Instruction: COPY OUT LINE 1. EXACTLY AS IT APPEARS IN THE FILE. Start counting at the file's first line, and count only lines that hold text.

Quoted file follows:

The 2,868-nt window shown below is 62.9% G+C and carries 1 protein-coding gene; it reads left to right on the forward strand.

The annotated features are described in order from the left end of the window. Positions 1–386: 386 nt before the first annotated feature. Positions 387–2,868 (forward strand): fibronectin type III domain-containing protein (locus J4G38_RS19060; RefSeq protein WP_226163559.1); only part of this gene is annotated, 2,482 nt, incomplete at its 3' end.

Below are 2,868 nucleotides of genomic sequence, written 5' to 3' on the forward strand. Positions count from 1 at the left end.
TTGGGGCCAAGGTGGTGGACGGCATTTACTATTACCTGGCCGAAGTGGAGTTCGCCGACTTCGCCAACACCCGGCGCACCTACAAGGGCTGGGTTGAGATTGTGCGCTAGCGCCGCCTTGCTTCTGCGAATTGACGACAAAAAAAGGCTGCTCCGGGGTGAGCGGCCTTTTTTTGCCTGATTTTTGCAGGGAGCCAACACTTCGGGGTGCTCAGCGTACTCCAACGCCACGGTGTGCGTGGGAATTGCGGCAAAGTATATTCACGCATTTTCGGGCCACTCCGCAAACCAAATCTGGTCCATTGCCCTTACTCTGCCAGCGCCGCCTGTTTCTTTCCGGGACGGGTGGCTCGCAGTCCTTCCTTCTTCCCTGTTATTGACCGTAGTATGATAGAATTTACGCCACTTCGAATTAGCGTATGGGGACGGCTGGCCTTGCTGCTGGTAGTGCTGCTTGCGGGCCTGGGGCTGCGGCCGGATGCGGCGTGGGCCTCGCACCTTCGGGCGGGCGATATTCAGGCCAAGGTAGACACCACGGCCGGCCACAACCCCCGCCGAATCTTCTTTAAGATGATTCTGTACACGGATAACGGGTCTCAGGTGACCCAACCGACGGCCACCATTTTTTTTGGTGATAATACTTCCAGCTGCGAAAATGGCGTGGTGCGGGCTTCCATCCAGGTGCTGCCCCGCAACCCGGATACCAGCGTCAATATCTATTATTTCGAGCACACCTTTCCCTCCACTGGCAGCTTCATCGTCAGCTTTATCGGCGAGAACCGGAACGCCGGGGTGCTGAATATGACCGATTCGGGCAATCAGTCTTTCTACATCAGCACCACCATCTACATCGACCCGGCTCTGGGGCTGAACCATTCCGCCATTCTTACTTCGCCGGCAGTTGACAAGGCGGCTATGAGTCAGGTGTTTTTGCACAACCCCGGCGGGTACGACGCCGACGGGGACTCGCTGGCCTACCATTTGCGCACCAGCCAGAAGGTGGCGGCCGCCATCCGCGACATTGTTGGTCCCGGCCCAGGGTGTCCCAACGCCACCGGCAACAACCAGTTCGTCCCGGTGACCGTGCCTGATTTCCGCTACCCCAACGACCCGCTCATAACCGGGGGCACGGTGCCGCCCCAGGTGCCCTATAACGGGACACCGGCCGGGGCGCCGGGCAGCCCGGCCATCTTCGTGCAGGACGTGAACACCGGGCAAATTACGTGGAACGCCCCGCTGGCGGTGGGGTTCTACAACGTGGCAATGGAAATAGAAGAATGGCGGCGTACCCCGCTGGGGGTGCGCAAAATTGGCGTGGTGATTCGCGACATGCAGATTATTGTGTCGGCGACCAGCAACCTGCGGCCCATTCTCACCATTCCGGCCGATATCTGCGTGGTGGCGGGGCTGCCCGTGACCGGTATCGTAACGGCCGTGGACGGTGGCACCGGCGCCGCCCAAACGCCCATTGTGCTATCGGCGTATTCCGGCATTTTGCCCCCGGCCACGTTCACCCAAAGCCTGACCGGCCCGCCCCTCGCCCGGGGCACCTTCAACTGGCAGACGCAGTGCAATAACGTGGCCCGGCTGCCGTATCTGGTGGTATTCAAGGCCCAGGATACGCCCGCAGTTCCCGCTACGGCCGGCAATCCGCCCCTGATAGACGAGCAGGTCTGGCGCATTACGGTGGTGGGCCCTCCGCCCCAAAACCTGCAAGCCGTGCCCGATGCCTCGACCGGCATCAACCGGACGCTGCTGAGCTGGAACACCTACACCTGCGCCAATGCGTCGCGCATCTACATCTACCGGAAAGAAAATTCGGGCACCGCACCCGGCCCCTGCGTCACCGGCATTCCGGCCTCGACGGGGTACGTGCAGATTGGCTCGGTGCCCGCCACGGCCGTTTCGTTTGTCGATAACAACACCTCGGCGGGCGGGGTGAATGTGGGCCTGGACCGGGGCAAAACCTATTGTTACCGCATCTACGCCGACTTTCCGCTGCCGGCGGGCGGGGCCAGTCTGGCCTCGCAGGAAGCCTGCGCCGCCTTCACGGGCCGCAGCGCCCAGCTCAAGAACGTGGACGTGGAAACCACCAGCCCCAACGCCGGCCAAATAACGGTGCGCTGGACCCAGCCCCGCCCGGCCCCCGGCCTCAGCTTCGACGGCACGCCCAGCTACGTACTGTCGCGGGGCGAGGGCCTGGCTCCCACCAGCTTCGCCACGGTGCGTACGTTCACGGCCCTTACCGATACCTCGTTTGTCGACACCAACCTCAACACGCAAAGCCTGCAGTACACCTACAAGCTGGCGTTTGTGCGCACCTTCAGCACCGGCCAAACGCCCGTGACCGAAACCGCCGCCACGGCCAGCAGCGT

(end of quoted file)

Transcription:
The 2,868-nt window shown below is 62.9% G+C and carries 1 protein-coding gene; it reads left to right on the forward strand.